Cold Pursuit (16)
Why would one of the most beloved actors of our country, someone who received a tsunami of reverence for the dignified manner in which he dealt with the freakish death of his wife Natasha some years ago, commit career suicide through a racist rant?
Unless you’ve been living under a stone in recent months you’ll know that in an interview to promote this violent, blackly comic film in which he plays a Colorado-based snow plough operator who goes on a revenge mission after his son is killed by hoodlums, he revealed that, some four decades ago, after a friend of his informed him she’d been raped by a black man, he went on something of a revenge mission himself.
He ventured into seedy areas in the hope that he would be confronted by a black man, any black man, upon whom he could unleash his wrath.
Because of his inflammatory comments, Neeson subsequently became a pariah in Hollywood, a quarantine he still inhabits. Will it prove to be his last film? If so, maybe it’s a blessing in disguise. On his own admission, he was getting too old to play the action hero anyway. And Cold Pursuit is unsettlingly reminiscent of the Taken franchise in both theme and tone.
But I still feel very sorry for him. It would be a shame if he had to shuffle off into the celluloid sunset under the cloud that now enshrouds him.
I don’t, by the way, for a second believe he’s a racist. His crime was naiveté. Real racists express their venom behind closed doors or on back streets, far from anywhere they could be damaged by them. Neeson casually volunteered his primeval feelings in a ho-hum interview. Racism wasn’t even on the agenda.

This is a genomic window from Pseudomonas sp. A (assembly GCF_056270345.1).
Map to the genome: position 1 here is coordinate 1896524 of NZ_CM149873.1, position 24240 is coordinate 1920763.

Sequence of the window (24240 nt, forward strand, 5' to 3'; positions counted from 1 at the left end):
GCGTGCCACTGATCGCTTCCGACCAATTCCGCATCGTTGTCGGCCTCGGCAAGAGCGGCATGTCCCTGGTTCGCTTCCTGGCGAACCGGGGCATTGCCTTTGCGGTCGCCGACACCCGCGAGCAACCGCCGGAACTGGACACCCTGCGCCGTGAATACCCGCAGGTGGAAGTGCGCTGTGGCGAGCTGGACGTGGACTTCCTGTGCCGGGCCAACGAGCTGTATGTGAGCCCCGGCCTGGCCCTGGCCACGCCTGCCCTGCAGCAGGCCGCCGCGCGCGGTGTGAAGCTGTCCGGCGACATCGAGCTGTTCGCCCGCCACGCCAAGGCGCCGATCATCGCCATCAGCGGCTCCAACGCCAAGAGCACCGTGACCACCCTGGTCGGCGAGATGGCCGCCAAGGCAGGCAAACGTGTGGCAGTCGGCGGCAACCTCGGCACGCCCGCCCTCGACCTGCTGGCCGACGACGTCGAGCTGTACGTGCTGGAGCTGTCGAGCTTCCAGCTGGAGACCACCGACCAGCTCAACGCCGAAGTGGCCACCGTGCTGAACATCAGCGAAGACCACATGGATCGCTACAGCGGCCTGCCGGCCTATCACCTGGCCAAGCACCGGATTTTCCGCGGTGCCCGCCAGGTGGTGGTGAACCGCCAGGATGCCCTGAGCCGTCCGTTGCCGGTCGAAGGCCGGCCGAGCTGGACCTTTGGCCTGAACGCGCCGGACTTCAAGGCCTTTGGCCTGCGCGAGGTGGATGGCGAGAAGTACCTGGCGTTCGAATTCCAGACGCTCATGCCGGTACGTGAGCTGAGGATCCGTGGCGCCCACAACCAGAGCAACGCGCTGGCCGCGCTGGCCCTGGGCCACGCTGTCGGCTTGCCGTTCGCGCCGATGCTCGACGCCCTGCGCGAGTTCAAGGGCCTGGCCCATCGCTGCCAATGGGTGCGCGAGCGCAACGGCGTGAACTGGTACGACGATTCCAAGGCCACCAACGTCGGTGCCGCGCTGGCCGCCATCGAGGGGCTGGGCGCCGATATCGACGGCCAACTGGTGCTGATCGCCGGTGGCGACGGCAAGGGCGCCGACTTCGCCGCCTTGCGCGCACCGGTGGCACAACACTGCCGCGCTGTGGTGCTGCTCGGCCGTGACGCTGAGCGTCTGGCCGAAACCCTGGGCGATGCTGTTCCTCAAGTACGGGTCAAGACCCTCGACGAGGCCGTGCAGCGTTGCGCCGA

Why? Because, he said, he wanted to describe the manner in which so-called civilised man is at times only a hair’s breadth away from his barbaric predecessors.
Yes, Liam, we get that bit. But did you not realise it’s not okay to say you once harboured the desire to harm black people randomly?
If he was a kid on the cusp of a burgeoning career I could understand his foot-in-mouth disease. But we’re talking about a seasoned pro. He had everything to lose and nothing to gain by regaling his interviewer with his age-old bout of recklessness.
If I was that interviewer, I’d like to think I would have said: “Liam, I presume what you’ve just told me is off the record because if I run it your career is over.” She didn’t, though.
So for now the man who could do no wrong for so long has been consigned to the dustbin of the glitterati.
I hope he emerges from it some day. In the meantime, see Cold Pursuit. Apart from being a captivating film, it’s probably the last time you’ll be seeing the Big Man on the big screen for a long, long time.